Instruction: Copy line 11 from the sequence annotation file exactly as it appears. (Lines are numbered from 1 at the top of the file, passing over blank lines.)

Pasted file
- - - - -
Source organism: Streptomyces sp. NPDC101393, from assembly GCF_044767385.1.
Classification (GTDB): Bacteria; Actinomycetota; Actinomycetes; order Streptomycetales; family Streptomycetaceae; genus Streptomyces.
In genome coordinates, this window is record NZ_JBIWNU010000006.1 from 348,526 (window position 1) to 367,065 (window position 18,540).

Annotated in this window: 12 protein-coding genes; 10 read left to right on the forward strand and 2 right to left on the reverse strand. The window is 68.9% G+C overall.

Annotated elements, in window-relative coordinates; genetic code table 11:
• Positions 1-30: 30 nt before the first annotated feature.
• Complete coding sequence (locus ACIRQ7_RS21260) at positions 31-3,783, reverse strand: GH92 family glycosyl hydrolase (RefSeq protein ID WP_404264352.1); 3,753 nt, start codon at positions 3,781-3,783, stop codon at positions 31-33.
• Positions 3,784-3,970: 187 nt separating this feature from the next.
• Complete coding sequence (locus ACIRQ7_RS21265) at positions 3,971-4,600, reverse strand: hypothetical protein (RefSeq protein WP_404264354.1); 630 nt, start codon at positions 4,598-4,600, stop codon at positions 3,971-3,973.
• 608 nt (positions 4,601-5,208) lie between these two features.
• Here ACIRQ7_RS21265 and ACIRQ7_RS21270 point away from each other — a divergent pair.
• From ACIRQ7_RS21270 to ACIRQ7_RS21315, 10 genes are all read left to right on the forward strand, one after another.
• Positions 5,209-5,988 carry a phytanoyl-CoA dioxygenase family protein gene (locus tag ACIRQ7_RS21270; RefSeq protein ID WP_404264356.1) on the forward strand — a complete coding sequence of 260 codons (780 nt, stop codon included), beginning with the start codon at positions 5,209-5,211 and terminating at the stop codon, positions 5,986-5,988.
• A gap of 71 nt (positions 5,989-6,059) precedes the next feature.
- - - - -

• Here ACIRQ7_RS21265 and ACIRQ7_RS21270 point away from each other — a divergent pair.